Having an ad go viral can be an amazing boost to your marketing. Just Alexandria Ocasio-Cortez, whose The Courage to Change video. Brilliant storyte
Having an ad go viral can be an amazing boost to your marketing. Just Alexandria Ocasio-Cortez, whose The Courage to Change video. Brilliant storytelling that helped her get elected to Congress. And then there are the many attempts to go viral that never work because it’s a lot harder than it seems, no matter how good your work has been.
But what if you had an ad that went viral because it didn’t make much of any sense? That’s our case study today. Before anything else, watch it below. If you start getting bored, it’s okay to watch part and then head to the end (although seeing the whole thing is helpful).
Who would have thought? As AdAge noted, it’s a three-year-old ad that was originally intended for the Brazilian market. An arty short that’s supposed to be an ad for Subway.
The message: You’re born, raised, grow up, experience life, heartbreak, and you end up eating a sub sandwich.
Advertising is a tricky thing. There’s a general split between direct response ads that are supposed to get you to take an action and a brand or image ad.
The first type treats actions as part of a purchase “journey”ؙ–as many people in marketing, particularly those employed at agencies, now call it– Maybe you get to charge more that way?
Okay, seriously, there is a journey in the specialized and limited sense that someone may have a need, or be receptive to being convinced into having one, and then do the research, comparison, and eventually the purchase. Sometimes it’s really fast, like you’re hungry and need a bit to eat so what are you in the mood for today, or it can take much longer: buying a car, a house, a vacation destination.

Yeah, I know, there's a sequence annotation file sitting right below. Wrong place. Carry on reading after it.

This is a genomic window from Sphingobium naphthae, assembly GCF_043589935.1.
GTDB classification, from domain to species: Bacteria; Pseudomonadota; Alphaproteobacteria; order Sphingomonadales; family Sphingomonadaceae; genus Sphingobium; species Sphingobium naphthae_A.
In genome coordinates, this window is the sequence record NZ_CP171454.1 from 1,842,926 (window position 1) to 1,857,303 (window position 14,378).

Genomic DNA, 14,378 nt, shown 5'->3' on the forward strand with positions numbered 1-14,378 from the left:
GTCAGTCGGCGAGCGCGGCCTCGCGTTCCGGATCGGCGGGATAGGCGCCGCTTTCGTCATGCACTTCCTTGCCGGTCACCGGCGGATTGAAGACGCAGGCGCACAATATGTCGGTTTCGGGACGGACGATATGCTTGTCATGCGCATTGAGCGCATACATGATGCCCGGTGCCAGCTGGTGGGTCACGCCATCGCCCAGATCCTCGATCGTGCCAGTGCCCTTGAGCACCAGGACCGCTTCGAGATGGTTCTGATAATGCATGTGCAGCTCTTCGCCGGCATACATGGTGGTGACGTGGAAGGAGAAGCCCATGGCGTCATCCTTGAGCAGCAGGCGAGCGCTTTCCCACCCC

Then there are the brand or image ads. These are trickier because the intent is longer in scope. You can’t see a direct correlation between the marketing message and an ultimate purchase. All you can hope for is to build the brand–in all its often ephemeral forms–and presume that it will stick to the people who could have the biggest affinity to it and your company.
This is readying the ground for a long-term relationship so that when people want the type of product or services your company offers, they turn to you.
Except that means you need some kind of solid connection between the ad message and the brand. Many companies have been good at this, often through humor in the fast food sector. Like the KFC chicken corsage ad. Droll.
Where ads, and, again, particularly in the fast food segment, often fail is when they try to be heartwarming. Like the U.K. McDonald’s ad about a kid growing up who, the more he hears about what his father was like, the more distant he feels. Until his mother mentions that they both liked McDonald’s fish sandwiches.
That was ridiculous. The Subway ad is … just crazy. Your entire life is spent so you can order a sandwich? There’s nothing inherently connected to Subway, which more often uses either humor or a more mundane appeal to hunger and monetary savings. That’s why the appearance at the end has left so many people scratching their heads and saying, “Huh?”
I mentioned two types of ads. There’s actually third: the type agencies put together to win awards and feel good about themselves. This one seems to have fallen into the third camp. But in such a strange and awkward way that got 2.4 million views in a day. Three years after it was created.
Sometimes the marketing deities smile and pour forth the benefits. When they do, it’s best to be ready, with something that doesn’t leave the public wondering what the hell you were thinking.
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